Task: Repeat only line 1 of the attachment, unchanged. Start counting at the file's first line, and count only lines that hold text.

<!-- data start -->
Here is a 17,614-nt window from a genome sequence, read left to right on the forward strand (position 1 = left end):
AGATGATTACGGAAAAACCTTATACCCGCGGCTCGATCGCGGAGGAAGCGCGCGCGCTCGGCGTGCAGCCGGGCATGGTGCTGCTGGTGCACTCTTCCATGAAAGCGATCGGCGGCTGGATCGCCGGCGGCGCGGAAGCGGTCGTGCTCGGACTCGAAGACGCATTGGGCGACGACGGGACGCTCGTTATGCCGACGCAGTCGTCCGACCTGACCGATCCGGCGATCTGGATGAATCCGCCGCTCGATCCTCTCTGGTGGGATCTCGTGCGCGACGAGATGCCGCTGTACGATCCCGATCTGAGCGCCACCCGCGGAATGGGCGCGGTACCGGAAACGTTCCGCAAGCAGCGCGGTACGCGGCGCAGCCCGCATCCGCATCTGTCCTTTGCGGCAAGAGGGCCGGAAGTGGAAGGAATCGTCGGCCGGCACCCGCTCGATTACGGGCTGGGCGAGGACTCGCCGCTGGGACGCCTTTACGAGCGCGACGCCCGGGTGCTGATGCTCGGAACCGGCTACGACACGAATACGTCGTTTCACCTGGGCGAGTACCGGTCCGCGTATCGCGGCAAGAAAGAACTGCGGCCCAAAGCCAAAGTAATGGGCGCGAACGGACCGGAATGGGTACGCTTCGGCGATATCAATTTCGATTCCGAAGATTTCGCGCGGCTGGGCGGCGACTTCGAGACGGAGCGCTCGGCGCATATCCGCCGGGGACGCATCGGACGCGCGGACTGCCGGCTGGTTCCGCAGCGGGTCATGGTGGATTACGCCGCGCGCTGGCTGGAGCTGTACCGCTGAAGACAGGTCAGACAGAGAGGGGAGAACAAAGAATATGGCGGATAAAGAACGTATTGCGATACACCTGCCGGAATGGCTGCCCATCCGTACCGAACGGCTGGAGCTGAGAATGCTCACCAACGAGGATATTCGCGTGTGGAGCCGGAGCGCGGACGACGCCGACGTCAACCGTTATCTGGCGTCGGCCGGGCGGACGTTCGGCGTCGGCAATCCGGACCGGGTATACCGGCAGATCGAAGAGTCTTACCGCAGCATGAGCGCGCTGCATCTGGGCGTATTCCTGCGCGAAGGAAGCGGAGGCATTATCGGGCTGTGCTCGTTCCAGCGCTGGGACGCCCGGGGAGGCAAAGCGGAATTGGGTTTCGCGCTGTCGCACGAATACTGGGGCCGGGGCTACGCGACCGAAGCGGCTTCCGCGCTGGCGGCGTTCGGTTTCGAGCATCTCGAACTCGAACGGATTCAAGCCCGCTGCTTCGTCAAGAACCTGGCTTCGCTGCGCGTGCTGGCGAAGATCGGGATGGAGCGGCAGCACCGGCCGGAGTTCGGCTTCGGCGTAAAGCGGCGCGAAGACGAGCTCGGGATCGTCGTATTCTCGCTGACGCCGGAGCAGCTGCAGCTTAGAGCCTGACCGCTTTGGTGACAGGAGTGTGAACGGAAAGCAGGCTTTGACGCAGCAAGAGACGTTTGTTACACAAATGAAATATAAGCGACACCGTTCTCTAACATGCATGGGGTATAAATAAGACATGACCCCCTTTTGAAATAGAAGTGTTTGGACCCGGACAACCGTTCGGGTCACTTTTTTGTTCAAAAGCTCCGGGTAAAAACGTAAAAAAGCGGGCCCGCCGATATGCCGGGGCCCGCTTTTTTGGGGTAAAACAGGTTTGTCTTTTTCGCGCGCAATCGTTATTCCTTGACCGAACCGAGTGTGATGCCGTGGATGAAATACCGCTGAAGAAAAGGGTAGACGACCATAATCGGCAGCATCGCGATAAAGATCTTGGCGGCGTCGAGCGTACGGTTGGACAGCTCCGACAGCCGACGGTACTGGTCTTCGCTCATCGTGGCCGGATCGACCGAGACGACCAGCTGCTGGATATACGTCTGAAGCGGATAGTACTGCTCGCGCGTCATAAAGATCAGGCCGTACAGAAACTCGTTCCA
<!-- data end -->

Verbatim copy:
Here is a 17,614-nt window from a genome sequence, read left to right on the forward strand (position 1 = left end):